Reform or crisis?: Much at stake for EU in Irish treaty vote

28th September 2009, Comments 0 comments

The Lisbon Treaty, drawn up to replace a failed EU constitution project, is designed to update the creaking institutions of a European Union which has almost doubled from 15 to 27 members since 2004.

Brussels -- If Irish voters accept the Lisbon Treaty on Friday, the starting gun will fire on a tight race for the EU's first president but a second rejection will plunge the 27-nation bloc into crisis.

"At stake is much more than the credibility of Ireland’s already enfeebled government," reckons Hugo Brady, an expert at the Centre for European Reform in London.

"A Yes vote would allow the EU to improve the way it makes decisions, particularly in foreign policy.

"A No vote would lead to recrimination, policy paralysis and probably a freeze on further EU enlargement," he warned.

The Lisbon Treaty, drawn up to replace a failed EU constitution project, is designed to update the creaking institutions of a European Union which has almost doubled from 15 to 27 members since 2004.

An Irish "yes" will remove the main hurdle for the introduction of the treaty which creates a new president of the European Council, a post already commonly called the EU president.

The treaty will also create a new EU foreign policy supremo post as well as cutting back the number of national vetoes available, thereby easing policy-making and boosting the bloc's powers.

On the other hand "a 'no' vote would kill off the Lisbon Treaty and also jeopardise Ireland’s status within the EU," former Irish EU commissioner David Byrne told the Irish Times.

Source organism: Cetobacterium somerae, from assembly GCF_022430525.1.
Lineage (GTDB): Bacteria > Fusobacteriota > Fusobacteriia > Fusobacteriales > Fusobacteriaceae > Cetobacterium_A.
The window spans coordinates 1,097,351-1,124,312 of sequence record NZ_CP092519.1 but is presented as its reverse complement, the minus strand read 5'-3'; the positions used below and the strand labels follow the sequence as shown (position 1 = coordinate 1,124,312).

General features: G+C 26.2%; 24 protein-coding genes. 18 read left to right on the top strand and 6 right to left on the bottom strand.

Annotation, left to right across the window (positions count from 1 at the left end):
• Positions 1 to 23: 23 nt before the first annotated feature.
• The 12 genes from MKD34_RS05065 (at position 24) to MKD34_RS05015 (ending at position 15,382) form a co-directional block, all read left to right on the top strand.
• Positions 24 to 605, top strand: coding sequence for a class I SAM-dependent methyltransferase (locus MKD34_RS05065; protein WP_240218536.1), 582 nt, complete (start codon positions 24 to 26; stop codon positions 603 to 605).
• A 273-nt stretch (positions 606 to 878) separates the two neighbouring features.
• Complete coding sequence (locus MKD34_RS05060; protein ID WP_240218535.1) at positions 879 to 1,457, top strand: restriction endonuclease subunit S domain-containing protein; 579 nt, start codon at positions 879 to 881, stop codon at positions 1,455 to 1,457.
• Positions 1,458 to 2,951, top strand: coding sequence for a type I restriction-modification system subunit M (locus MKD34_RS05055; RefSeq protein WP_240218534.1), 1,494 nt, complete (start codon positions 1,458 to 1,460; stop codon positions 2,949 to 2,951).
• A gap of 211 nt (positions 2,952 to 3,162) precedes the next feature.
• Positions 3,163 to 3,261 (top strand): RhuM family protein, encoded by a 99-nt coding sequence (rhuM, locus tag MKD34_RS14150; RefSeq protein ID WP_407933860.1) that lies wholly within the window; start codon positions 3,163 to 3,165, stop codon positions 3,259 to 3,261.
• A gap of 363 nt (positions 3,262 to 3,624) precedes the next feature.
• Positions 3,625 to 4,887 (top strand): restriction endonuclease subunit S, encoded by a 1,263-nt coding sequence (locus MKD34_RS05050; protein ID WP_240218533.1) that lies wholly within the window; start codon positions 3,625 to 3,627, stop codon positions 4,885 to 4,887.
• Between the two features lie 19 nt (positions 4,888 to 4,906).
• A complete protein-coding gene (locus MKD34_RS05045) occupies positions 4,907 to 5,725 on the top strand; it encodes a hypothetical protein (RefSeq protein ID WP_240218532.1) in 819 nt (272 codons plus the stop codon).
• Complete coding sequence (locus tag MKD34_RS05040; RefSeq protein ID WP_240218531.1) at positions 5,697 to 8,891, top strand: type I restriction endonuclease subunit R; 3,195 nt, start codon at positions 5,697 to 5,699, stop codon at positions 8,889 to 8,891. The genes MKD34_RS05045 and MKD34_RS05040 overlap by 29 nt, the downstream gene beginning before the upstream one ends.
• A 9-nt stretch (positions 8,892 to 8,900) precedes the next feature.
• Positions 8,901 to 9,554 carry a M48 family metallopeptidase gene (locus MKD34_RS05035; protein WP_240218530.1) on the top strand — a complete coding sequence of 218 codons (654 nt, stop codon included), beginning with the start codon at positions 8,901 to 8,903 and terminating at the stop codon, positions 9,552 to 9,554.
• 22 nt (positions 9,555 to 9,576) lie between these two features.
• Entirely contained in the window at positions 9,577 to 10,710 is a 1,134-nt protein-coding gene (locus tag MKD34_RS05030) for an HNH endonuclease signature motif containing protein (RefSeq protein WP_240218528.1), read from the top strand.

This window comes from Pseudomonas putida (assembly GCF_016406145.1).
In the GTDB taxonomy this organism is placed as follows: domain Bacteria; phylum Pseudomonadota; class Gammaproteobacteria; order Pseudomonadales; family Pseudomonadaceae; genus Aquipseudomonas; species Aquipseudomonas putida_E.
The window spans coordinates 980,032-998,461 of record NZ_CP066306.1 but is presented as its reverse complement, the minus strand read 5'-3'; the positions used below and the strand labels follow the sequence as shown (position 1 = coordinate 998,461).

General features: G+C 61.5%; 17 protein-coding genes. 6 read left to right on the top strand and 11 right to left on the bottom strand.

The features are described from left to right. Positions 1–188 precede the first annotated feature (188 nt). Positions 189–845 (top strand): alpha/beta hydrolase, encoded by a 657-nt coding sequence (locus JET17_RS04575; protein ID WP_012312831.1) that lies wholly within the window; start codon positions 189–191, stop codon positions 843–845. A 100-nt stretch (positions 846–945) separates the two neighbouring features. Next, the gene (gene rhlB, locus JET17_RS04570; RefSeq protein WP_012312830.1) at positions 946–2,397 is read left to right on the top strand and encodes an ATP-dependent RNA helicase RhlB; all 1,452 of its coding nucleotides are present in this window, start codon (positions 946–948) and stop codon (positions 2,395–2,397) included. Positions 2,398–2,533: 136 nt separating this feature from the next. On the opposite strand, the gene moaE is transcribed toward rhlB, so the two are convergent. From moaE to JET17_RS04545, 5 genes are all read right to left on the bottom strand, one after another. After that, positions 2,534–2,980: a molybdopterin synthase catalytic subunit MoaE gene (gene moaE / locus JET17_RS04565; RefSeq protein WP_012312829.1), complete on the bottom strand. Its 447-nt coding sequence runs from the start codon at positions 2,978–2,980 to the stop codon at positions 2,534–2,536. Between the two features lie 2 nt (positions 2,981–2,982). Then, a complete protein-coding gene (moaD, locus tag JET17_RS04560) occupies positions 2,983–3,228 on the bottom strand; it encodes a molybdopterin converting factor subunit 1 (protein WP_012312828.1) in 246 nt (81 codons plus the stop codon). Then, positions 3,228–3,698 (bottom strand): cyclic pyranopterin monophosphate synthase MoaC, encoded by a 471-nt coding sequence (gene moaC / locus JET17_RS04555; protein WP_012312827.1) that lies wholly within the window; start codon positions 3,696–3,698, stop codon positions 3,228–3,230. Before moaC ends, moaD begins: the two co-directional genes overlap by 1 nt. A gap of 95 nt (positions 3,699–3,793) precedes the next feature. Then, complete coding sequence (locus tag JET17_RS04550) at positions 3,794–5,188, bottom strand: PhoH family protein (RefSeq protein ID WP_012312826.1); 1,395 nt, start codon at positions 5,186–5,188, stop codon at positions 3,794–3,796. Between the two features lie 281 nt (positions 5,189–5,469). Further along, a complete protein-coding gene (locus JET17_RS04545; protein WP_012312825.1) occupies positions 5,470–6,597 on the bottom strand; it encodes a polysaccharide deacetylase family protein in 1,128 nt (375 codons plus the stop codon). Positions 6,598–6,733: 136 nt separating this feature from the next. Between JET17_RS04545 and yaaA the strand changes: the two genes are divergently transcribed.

For Dominik Hierlemann, at the German Bertelsmann foundation, rejection by the Irish would also ruin "Europe's political impetus."

One of the first consequences of another Irish No would be on future EU enlargement, with just Croatia -- already well advanced in its accession talks -- and Iceland -- a long-standing member of the European Economic Area -- likely to get in before the doors close on the likes of Turkey and the Baltic States.

Such an outcome could trigger "a return of political instability" in countries such as Bosnia-Hercegovina, Macedonia and Serbia, Brady warns.

Turkey, already frustrated by the slow pace of its membership talks "could turn away from the EU in anger," he added.

Voters in Ireland, the only country constitutionally bound to put the text to a referendum, have already rejected it last year, but the former "Celtic Tiger" economy has since been hard hit by the economic crisis and Europe appears more of a safe harbour now.

On top of that the EU has made a series of policy guarantees to Dublin, including its military neutrality and abortion and taxation laws.

An opinion poll on Saturday predicted 55 percent of voters will support the treaty this time round.

With such encouraging opinion polls and crossed fingers, European leaders are beginning to think about who could handle the two major EU jobs created under the Lisbon Treaty.

The name on some lips for the future top job is former British prime minister Tony Blair. However his candidature suffers from his close ties to George W Bush at the outbreak of the war in Iraq.

His "New Labour" project also lost him friends in the traditional socialist camp.

Those minus points could be good news for Luxembourg Prime Minister Jean-Claude Juncker or his Dutch counterpart Jan Peter Balkenende, other names in the mix.

Similar uncertainty surrounds the foreign policy post.

Swedish Foreign Minister Carl Bildt, currently enjoying the European limelight as a key part of Sweden's stint at the EU presidency, is one name being bandied around.

The name of Oll Rehn, the softly spoken Finn who is currently EU Commissioner for Enlargement, is also doing the rounds.

Even if the Irish approve the treaty, it's not the end of the line as the Poles and the Czechs still have to complete the ratification process.

British opposition Conservative leader David Cameron has also become an unlikely problem on the Lisbon horizon.

He has written to eurosceptic Czech President Vaclav Klaus to say his party would call a referendum on the EU's Lisbon Treaty if it takes office next year before all 27 EU nations have ratified it.


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